Kerchum is pictured wearing his service dress uniform at a POW/MIA event. Following the war, he retired from the Air Force after 21 additional years of service.

Paul Kerchum has dodged death at every turn. He came of age during the Great Depression, survived the nightmarish Bataan Death March and endured three and a half years as a prisoner of war in Japan during World War II.

Now, at 102, Kerchum is one of the last remaining survivors of the bloodcurdling march up the Bataan Peninsula on Luzon, the Philippines’ largest island. Japan stormed the archipelago’s beaches at the end of December 1941, hoping to oust Allied forces. As Japanese troops advanced through the rainforest, Kerchum’s unit, the 31st Infantry Regiment, was ordered to cover friendly units making their way to the peninsula.

However, by April, after months of fierce fighting, malnourishment, disease, and dwindling ammo and other crucial supplies, the regiment had no choice but to surrender to their soon-to-be captors. That’s when an estimated 10,000 Americans and 66,000 Filipinos were forcibly marched to an enemy-held POW camp—Camp O’Donnell.

Seventy years after slogging through the thick jungle, Kerchum vividly remembers what he and the others suffered.

“During the march, we were formed in three lines, and I was always in the middle line because the Japanese trucks were coming up, and they would whack people in the far line with their rifles or whatever they had in their hand,” recalled Kerchum, a DAV life member of Chapter 26 in Benson, Arizona. “So I found out, stay in the middle line, and I just watched the shoes in front of me.”

Official estimates of the horrendous trek range from 60 to 70 miles. Up to 10,000 prisoners were beaten; shot; bayoneted; and, in many cased, beheaded by the Japanese along the way. “I could hear the shots, I could hear the screams,” added Kerchum.

Today, he remains one of only a handful, at most, of Bataan Death March survivors. Rather than shying away from his brutal past, he often shares the remarkable yet horrific account of what he witnessed, though his candidness about those experiences is a relatively new development.

“He never talked about it—never,” said his daughter, Paula Desmarais. “He’s very open about it now, and he goes to schools to give talks.”

“Paul is living history, and his strength and resolve as a survivor of some of the most ghastly events from World War II is constantly on display,” said DAV National Commander Joe Parsetich. “By teaching the younger generations about what he and others suffered, he is ensuring that other survivors, and those who perished, will never be forgotten.”

Kerchum’s talks also include stories about his time aboard a Japanese “hell ship.”

Japan used these merchant vessels to relocate American POWs from the Philippines to other regions of Japanese-occupied territory. However, as the war raged at sea, American warplanes and submarines had no way of knowing their fellow countrymen laid tightly packed below the ships’ lower decks. In “Death on the Hellships: Prisoners at Sea in the Pacific War,” author Gregory Michno assessed that more than 21,000 Americans were unknowingly injured or killed by friendly fire.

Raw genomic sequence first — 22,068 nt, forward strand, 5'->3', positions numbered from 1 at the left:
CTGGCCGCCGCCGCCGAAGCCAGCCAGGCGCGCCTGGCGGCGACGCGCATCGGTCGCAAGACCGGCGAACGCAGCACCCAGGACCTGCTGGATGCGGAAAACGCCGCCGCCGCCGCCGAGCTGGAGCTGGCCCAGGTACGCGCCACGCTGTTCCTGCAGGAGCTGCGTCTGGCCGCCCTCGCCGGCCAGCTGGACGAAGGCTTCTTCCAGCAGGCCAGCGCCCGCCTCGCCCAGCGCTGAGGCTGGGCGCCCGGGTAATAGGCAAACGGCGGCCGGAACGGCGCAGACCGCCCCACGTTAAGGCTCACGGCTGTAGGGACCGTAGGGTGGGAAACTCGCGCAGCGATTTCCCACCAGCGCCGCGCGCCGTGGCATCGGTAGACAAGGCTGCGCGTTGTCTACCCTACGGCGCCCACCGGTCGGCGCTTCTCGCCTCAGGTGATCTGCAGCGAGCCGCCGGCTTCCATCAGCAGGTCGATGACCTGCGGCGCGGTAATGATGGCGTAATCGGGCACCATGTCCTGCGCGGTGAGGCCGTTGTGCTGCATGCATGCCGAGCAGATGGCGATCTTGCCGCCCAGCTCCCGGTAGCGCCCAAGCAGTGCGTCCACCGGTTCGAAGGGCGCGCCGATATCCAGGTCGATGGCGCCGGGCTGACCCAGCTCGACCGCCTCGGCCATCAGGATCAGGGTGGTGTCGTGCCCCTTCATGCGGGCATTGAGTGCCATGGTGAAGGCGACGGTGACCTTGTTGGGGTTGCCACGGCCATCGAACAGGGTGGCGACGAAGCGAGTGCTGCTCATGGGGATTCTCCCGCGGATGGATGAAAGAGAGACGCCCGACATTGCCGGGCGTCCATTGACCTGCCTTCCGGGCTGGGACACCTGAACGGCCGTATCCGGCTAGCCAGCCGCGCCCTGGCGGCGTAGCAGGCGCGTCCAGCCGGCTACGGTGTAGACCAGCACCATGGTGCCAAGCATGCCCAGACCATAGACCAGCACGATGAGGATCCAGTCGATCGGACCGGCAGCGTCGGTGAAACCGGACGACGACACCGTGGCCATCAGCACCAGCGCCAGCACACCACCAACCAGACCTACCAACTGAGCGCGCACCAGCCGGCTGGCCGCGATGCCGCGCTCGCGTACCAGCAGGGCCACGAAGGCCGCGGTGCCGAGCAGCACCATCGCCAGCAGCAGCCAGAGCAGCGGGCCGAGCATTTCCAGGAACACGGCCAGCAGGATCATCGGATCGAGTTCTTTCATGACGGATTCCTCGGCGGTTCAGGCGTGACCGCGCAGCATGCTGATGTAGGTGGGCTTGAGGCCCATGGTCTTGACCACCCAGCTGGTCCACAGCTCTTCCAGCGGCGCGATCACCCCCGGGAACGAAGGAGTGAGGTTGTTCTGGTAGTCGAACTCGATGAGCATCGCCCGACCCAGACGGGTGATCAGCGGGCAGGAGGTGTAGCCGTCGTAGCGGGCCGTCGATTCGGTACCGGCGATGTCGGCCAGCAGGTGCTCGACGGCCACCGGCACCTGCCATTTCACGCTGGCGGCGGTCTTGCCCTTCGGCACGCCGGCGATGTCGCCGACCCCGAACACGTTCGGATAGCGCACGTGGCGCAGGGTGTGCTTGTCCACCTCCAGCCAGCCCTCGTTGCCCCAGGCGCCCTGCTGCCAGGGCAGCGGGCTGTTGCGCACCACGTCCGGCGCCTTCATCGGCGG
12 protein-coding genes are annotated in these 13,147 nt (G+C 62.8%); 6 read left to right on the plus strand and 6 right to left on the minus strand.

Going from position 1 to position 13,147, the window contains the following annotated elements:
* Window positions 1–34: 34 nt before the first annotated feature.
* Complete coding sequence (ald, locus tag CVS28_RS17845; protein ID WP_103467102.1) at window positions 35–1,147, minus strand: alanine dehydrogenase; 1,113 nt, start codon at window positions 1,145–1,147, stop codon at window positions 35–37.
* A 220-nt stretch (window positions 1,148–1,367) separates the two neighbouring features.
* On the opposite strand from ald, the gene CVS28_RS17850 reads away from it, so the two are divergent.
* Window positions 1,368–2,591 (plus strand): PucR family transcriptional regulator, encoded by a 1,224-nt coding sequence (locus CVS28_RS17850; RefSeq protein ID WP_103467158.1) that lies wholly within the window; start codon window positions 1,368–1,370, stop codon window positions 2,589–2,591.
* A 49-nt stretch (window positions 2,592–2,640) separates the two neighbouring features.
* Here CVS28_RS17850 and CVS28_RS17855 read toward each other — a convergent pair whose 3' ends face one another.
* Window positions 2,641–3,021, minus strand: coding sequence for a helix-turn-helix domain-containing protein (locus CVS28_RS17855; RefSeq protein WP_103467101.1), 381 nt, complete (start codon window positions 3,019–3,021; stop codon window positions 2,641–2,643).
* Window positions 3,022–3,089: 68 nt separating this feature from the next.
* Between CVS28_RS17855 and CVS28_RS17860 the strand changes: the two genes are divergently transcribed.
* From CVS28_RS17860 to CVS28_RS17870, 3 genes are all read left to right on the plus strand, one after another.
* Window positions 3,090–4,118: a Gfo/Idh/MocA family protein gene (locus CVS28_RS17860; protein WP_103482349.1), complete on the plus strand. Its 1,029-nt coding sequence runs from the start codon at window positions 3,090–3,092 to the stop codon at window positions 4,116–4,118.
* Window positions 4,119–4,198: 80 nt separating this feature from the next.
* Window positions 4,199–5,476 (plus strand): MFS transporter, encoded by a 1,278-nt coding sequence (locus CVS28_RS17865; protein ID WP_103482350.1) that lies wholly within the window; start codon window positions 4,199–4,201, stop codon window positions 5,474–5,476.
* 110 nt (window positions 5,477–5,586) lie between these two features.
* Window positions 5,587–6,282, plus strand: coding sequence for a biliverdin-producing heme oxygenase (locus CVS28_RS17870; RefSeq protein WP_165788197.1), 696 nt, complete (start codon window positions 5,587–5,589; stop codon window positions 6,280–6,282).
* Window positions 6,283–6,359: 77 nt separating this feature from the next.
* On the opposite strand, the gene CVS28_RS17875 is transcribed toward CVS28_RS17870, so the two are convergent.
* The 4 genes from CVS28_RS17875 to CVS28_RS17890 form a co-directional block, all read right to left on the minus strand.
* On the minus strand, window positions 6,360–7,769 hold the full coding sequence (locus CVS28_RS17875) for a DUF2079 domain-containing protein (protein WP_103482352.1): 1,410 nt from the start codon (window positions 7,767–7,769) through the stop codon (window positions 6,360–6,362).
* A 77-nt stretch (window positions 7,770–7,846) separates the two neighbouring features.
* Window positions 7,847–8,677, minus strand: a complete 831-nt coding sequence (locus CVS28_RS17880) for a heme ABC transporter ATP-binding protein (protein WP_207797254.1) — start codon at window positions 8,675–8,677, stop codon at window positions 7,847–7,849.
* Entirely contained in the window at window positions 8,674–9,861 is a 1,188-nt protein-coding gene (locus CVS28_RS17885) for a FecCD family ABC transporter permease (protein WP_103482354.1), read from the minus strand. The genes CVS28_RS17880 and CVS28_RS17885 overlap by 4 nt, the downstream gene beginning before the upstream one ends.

After a year of captivity, which included building an airfield for Japan in the Philippines, Kerchum boarded the hell ship Haru Maru with 1,100 other captive Americans.

“The holes were covered. We remained in complete darkness,” said Kerchum. “All I kept hearing was the explosions from depth charges from the Japanese destroyer escort, and there was constant zigzagging of our ship.”

By November 1944, Kerchum was in a prison camp in northern Japan, working at Mitsubishi mine No. 11. To supplement the wartime labor shortage, Japan forced more than 1,000 Americans to exert themselves by extracting critical resources.

The POWs lived in a state of constant hunger, squalor and fear. On one occasion, they were forced to eat dog, after their Japanese guards provided the Americans with a single puppy. Each man received just a morsel to satiate his empty stomach.

The American POWs were elated when they got word of Japan’s unconditional surrender on Sept. 2, 1945. The next day, American B-29 bombers flew over the camp, dropping food, clothing and medicine. “They kept dropping us stuff, and we ate pretty good,” said Kerchum. “And after 30 days, I was no longer a lightweight.”

Despite the astonishing hardships during World War II, Kerchum decided to stay in uniform. He served for another 21 years with the Army Air Forces, later the U.S. Air Force. While he finished his career with high marks, the years immediately following his liberation were marred by insubordination—a relic, Kerchum suspects, of lingering mental health issues.

“We were complete basket cases,” he added, speaking of the 29 other former POWs assigned to the same unit. “We probably had PTSD, but it was unheard of at the time.”

But now, enough years have passed that Kerchum has made peace with his experiences.

“I asked him about God in the prison camp, and he said to me, ‘There was no God,’” said Paula. “But now, I think that’s what brought him to the point of forgiving and then letting go. It’s his faith.”